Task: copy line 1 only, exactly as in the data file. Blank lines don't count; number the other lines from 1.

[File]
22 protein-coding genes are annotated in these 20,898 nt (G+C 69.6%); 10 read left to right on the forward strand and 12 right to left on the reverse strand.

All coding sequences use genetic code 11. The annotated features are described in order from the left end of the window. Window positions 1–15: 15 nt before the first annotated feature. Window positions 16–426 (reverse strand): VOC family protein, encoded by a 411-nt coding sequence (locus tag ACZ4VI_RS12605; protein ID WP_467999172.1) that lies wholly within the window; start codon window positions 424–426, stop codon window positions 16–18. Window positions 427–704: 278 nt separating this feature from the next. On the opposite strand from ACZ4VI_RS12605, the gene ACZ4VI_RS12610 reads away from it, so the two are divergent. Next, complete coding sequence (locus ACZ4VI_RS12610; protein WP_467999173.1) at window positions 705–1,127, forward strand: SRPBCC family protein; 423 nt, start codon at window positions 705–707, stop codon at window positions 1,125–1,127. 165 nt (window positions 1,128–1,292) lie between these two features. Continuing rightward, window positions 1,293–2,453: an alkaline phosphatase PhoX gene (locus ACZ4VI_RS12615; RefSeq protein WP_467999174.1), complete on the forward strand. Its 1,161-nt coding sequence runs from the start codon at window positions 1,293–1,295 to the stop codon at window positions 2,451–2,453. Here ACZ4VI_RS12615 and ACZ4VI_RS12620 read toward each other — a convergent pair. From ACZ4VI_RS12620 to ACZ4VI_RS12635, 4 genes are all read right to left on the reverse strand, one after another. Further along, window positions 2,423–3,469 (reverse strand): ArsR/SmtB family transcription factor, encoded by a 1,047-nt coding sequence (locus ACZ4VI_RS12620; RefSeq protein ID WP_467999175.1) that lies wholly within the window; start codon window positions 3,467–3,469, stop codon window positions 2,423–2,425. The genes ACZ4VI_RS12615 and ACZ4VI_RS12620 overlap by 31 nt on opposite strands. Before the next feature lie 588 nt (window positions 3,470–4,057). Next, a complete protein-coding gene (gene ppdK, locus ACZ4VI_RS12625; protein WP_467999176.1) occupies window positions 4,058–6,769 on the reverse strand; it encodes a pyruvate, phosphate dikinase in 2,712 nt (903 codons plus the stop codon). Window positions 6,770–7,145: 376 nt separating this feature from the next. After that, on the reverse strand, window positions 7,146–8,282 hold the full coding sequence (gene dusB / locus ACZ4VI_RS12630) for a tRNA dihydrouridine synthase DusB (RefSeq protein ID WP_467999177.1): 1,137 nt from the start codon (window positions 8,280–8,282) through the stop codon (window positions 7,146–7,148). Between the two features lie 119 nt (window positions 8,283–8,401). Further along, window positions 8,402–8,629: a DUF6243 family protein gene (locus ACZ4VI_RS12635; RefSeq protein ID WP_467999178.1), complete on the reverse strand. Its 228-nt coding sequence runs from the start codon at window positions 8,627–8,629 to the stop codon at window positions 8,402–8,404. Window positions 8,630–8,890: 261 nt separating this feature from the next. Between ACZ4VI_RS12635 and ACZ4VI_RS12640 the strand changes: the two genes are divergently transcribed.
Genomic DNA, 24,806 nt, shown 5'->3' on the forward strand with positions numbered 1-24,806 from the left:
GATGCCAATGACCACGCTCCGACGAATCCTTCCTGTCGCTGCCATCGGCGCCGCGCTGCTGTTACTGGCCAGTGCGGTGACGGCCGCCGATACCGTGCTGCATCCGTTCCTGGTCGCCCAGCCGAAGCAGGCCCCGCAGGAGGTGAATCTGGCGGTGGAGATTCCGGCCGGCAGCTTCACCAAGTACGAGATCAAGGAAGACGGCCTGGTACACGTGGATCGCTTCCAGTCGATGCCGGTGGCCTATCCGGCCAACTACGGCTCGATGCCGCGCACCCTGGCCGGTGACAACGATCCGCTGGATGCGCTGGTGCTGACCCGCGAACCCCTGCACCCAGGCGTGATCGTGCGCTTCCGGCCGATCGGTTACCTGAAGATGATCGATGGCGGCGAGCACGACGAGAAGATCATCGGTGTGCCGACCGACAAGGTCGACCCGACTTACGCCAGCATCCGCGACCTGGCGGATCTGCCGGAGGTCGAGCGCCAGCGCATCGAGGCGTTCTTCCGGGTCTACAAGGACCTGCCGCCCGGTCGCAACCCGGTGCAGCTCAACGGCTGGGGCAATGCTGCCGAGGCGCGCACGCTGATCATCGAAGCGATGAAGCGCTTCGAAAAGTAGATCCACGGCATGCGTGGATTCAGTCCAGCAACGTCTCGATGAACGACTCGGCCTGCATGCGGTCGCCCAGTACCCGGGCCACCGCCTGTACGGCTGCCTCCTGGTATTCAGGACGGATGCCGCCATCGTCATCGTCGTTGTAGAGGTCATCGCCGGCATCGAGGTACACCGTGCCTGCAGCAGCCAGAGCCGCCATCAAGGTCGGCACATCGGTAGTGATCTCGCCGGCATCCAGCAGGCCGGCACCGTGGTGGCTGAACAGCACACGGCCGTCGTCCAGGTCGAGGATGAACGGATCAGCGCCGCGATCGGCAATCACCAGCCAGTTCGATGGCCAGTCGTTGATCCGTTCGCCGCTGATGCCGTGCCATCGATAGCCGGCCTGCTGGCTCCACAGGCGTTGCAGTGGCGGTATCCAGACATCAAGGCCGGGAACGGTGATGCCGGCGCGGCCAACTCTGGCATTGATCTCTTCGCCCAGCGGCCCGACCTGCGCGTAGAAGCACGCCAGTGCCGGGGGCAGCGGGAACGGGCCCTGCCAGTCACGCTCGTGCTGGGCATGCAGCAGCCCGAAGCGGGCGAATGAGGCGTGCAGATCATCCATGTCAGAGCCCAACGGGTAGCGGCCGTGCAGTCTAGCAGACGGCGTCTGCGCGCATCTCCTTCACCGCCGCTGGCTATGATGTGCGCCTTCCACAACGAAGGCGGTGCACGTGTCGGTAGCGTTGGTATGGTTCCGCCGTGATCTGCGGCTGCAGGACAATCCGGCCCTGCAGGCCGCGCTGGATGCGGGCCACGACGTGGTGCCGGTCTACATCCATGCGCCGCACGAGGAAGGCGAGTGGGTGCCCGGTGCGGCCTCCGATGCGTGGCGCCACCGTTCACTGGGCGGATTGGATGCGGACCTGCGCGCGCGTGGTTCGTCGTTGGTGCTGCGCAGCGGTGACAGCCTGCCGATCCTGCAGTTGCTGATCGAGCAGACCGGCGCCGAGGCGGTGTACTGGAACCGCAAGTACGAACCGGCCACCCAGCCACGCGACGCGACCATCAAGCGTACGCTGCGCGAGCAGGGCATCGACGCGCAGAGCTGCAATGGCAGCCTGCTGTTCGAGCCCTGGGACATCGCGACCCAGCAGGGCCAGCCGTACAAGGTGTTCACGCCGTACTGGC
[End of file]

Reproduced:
22 protein-coding genes are annotated in these 20,898 nt (G+C 69.6%); 10 read left to right on the forward strand and 12 right to left on the reverse strand.